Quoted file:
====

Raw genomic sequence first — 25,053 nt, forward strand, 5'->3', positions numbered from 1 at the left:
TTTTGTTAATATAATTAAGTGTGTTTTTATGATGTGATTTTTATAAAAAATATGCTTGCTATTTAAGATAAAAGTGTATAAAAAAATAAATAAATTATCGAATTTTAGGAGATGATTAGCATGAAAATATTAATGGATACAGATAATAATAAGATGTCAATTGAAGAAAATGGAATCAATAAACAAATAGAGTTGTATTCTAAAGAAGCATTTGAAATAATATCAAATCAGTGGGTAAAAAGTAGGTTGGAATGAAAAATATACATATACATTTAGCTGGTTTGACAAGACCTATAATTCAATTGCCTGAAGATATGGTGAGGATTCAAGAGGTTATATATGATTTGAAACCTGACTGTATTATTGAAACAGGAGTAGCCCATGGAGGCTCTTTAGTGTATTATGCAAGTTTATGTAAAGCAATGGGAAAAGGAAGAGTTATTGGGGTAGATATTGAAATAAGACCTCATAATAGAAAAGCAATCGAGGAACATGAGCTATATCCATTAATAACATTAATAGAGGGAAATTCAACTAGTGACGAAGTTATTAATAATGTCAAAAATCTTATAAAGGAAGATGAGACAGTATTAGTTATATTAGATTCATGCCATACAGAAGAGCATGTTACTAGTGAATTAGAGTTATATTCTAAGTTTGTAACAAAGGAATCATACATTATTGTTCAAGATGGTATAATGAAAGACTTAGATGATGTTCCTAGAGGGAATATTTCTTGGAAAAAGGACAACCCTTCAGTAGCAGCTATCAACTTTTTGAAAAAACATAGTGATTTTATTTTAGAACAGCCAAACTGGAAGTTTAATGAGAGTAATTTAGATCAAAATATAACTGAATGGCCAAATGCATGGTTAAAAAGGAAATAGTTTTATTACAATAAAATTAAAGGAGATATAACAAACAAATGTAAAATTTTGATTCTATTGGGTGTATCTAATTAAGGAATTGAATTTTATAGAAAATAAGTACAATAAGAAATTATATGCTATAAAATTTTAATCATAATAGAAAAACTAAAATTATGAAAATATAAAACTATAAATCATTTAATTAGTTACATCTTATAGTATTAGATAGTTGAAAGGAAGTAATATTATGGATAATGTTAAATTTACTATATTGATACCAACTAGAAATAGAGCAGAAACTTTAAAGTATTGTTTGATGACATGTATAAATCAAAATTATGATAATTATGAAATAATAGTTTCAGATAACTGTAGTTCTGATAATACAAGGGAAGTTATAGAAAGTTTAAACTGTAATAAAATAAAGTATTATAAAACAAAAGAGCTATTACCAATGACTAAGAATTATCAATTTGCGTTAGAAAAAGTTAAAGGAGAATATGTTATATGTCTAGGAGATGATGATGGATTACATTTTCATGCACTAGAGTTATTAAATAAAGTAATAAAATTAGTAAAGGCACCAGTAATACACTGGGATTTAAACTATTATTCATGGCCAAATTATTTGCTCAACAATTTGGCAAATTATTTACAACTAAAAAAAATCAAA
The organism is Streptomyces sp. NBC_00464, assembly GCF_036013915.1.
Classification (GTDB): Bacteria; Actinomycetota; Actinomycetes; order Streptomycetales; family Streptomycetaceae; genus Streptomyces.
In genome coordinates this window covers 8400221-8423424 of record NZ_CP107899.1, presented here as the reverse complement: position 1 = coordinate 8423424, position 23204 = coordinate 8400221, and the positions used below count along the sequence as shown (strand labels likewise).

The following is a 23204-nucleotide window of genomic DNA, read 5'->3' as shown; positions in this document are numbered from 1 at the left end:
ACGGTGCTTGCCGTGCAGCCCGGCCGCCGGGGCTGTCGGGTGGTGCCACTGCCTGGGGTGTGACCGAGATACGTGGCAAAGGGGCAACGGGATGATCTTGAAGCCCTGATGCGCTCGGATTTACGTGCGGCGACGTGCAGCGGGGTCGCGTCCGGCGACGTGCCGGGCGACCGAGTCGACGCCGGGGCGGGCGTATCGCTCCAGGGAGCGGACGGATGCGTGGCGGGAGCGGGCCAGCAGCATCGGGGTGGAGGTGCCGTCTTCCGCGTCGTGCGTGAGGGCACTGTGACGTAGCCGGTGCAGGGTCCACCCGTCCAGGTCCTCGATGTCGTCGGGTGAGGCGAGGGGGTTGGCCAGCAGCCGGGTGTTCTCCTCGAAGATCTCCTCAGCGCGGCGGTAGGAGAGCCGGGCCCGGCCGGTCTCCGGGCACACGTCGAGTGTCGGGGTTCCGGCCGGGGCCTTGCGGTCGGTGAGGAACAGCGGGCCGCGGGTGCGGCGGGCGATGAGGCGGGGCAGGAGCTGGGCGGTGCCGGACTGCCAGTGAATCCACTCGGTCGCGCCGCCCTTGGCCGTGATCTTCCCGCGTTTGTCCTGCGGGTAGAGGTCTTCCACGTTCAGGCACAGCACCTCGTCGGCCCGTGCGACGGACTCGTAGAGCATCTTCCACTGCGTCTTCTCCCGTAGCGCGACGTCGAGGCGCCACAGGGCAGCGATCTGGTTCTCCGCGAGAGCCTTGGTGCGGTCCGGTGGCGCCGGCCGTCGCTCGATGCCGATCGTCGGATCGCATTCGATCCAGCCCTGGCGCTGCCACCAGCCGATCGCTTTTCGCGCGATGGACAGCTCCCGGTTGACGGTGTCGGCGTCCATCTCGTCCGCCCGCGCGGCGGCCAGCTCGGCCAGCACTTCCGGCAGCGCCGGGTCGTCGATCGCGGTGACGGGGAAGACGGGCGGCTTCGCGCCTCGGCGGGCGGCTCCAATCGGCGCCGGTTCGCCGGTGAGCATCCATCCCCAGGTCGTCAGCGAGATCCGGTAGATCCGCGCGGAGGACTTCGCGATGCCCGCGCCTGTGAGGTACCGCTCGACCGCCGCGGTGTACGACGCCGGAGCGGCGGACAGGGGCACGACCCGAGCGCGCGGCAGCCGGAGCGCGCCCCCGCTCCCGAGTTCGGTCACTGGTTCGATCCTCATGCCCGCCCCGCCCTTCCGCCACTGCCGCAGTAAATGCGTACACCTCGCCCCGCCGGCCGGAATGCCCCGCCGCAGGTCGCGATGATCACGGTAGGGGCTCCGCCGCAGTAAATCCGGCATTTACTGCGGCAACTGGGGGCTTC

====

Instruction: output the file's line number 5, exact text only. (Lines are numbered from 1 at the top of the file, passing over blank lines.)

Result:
In genome coordinates this window covers 8400221-8423424 of record NZ_CP107899.1, presented here as the reverse complement: position 1 = coordinate 8423424, position 23204 = coordinate 8400221, and the positions used below count along the sequence as shown (strand labels likewise).